Answer to question about using FAST MELTS

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According to Dr. Wood at Saturday's FAAN conference, antihistimine should be used as a treatment for anaphylaxis following epinephrine. Antihistimine includes oral or parenteral (shot). If oral, use liquid, chewable tablet or fast melt.

Lisa

On Apr 11, 2005

Do you know if that information is specific for children? As an adult with allergies I carry about benedryl, but it is not liquid, chewable or fast melt.

On Apr 11, 2005

Quote:

Originally posted by samirosenjacken: [b]According to Dr. Wood at Saturday's FAAN conference, antihistimine should be used as a treatment for anaphylaxis following epinephrine. [/b]

did he say anything (yea or nay) about using it *before*?

On Apr 12, 2005

Quote:

Originally posted by MommaBear: [b] did he say anything (yea or nay) about using it *before*?

[/b]

Not sure what you mean Mommabear about BEFORE. He was talking about an anaphylactic reaction here and basically stressed that epinephrine comes FIRST and then you can use benadryl for "comfort." He talked alot about the use of epi and how you should not hesitate to use it if you suspect anaphylaxis. Benadryl obviously can't hurt, but it cannot help either if you are having a true anaphylactic reaction.

On Apr 12, 2005

Sometimes what I read about antihistamines and suspected reactions floors me. [i]sigh[/i]. If we don't "get it" how do we expect others to?

Maybe it's just me.

On Apr 12, 2005

Quote:

Originally posted by MommaBear: [b]

Sometimes what I read about antihistamines and suspected reactions floors me. [i]sigh[/i]. If we don't "get it" how do we expect others to?

Maybe it's just me.[/b]

MB I don't get it. Isn't this guy saying to always use your epi pen first when you suspect a reaction? And then Benadryl. But always always Epi first.

They can't advise any other way and still put out safe information.

Airborne reactions of course get away from the threat and use Benadryl keeping in mind you might have to use epi eventually. Right?

Peggy

On Apr 12, 2005

Quote:

Originally posted by Peg541: [b] MB I don't get it. Isn't this guy saying to always use your epi pen first when you suspect a reaction? And then Benadryl. But always always Epi first.

They can't advise any other way and still put out safe information. [/b]

Do you think I am disagreeing?

Quote:

[b]Airborne reactions of course get away from the threat and use Benadryl keeping in mind you might have to use epi eventually. Right?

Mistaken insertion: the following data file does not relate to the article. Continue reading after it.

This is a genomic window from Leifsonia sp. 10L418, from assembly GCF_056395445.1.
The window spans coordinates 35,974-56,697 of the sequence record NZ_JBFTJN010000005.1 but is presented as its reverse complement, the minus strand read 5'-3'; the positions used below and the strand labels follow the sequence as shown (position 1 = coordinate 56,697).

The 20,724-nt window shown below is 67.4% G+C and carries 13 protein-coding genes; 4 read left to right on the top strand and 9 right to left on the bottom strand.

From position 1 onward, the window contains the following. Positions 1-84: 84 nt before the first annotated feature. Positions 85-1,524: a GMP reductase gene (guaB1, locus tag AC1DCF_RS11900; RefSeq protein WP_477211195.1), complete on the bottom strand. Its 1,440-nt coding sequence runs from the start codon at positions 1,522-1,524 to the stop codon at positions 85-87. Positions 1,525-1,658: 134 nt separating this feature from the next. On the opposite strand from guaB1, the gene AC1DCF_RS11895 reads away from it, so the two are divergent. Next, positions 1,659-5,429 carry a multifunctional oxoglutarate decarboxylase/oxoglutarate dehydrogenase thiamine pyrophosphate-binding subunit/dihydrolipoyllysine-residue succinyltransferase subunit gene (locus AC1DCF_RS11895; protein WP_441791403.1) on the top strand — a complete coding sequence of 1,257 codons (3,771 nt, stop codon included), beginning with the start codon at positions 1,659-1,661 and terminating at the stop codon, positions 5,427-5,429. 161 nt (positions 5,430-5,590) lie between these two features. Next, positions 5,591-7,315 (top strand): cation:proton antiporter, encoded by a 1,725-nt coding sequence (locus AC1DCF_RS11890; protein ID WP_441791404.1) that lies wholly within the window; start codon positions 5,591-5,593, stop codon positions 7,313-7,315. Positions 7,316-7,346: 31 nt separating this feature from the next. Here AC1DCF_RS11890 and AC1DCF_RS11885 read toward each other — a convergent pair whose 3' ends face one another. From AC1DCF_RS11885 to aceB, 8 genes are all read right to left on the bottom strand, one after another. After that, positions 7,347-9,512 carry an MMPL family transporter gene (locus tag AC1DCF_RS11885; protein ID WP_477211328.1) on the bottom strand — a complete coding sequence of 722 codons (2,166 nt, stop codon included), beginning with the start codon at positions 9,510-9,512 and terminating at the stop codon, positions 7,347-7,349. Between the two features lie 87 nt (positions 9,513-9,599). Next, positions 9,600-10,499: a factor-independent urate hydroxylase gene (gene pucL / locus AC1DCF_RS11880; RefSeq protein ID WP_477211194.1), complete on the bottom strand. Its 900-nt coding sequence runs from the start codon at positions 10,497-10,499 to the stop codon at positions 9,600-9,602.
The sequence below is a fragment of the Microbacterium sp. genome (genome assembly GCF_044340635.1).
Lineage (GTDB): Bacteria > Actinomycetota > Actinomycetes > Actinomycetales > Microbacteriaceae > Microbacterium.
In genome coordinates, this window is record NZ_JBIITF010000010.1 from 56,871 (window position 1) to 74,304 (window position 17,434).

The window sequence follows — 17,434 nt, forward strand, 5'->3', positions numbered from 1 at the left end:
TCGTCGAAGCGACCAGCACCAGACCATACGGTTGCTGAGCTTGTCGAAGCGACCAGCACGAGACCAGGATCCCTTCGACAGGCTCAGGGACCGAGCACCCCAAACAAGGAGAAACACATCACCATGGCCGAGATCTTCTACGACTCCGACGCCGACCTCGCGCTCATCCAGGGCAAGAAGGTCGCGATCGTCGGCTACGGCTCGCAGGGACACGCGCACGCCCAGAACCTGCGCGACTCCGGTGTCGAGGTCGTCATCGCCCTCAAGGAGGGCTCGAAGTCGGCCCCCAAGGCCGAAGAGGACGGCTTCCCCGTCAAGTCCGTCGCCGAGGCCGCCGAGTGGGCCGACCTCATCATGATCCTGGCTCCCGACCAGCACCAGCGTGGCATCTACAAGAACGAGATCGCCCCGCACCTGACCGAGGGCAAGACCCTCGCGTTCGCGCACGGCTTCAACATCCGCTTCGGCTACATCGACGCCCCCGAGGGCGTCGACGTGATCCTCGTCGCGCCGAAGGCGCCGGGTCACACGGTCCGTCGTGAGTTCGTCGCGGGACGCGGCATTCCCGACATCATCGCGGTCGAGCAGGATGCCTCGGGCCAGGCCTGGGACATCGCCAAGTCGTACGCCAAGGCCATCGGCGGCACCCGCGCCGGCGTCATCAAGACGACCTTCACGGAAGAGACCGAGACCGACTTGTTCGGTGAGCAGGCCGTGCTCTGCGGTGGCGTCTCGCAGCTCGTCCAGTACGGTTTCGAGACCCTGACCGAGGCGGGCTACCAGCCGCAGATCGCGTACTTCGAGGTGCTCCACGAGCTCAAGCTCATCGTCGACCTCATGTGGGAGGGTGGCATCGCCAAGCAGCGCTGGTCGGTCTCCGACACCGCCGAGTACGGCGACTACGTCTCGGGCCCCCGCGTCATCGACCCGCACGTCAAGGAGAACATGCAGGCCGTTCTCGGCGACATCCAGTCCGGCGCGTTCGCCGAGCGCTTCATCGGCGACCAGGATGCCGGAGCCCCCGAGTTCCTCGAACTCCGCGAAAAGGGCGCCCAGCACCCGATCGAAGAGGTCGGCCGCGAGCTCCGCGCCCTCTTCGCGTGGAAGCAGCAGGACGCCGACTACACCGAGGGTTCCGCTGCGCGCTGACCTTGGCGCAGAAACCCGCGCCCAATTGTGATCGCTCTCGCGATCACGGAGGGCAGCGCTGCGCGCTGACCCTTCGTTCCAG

[/b]

*Personally?* I don't get too deep into second guessing *why* a reaction is occurring. I could be way off. (Besides, I could be wrong at *why* it's occurring) I assess what is happening and do what is indicated. For example, If my son is in a reaction and having difficulty breathing or has indications of a compromised airway, I don't take chances. [b]I can't afford to.[/b] It's a check I [i]can't cash[/i]. I'm having difficulty of thinking of when I *ever* take chances. It's been ingrained in him ad nauseum not to either. The school also. Anyone who is *in charge* of him.

I mean, I have to ask myself: [i]what process, in a reaction, could cause my son's airway to be compromised?[/i]

Question:

Are Antihistamines ever indicated as the [b]initial[/b] pharmacological intervention in IGE mediated, life-threatening reactions?

Anyone?

I don't know, was it ever determined what is accepted by the medical community as constituting an "anaphylactic" or "life-threatening" reaction?

What is the expectation WRT to treating a Allergic Reaction with s&s of compromised airway in the E.R.? The "field"?

General Disclaimer: I am not offering advice in any manner or form. Just asking questions and describing my own personal highly individual situation. I don't have the answers.

On Apr 12, 2005

MB, I think Peg is agreeing with you.

On Apr 12, 2005

samirosenjacken,

I believe when MB was saying about using it "before" she was referring to Dr. Wood's [b]Saturday[/b] conference.

Meaning, he said this on Saturday but has he always said this before Saturday's conference, too.

MB, am I correct?

On Apr 12, 2005

I guess I am not sure what she meant by BEFORE so I was just reiterating what he said.

As for not giving epi first, lots of people give benadryl first and wait and see what develops! In fact, the allergist we saw here said to give benadryl at the first sign of a reaction and if it progresses, then give epi pen. That was the protocol.. his not mine! ER docs are famous for giving benadryl and steroids and not giving epi right away. It's terrible!

To answer your question and what is considered life threatening and what isn't.. Dr. Wood did his best to try to help parents understand that. He basically said if you just see one localized reaction (hives on the cheek) you can just give benadryl. BUT if you see more than one system being effected... hives all over the body.. hives on arms and swelling on face... itchy throat and tongue etc... Give epi first.. then benadryl.

On Apr 12, 2005

Sami,

Makes perfectly clear sense to me. I have done the same--benedryl and monitor. [img]http://uumor.pair.com/nutalle2/peanutallergy/smile.gif[/img]

On Apr 12, 2005

One hive, or an itchy eye (with no suspected ingestion) I'll go with a Benadryl and watch very closely while remaining extremely paranoid, epi in hand. Anything else, epi always, no questions or hesitations. That's what I'm sticking with.

By the way. CAN ANYONE GET THOSE DARN FASTMELTS PACKETS OPEN! I cannot open those with my fingers, who carries scissors with them in an emergency fanny pack! I think I'm going to suggest to the company to change the packaging. I won't carry them for the only reason I CAN'T GET THE DARN THING OPEN!

Take care,

renny

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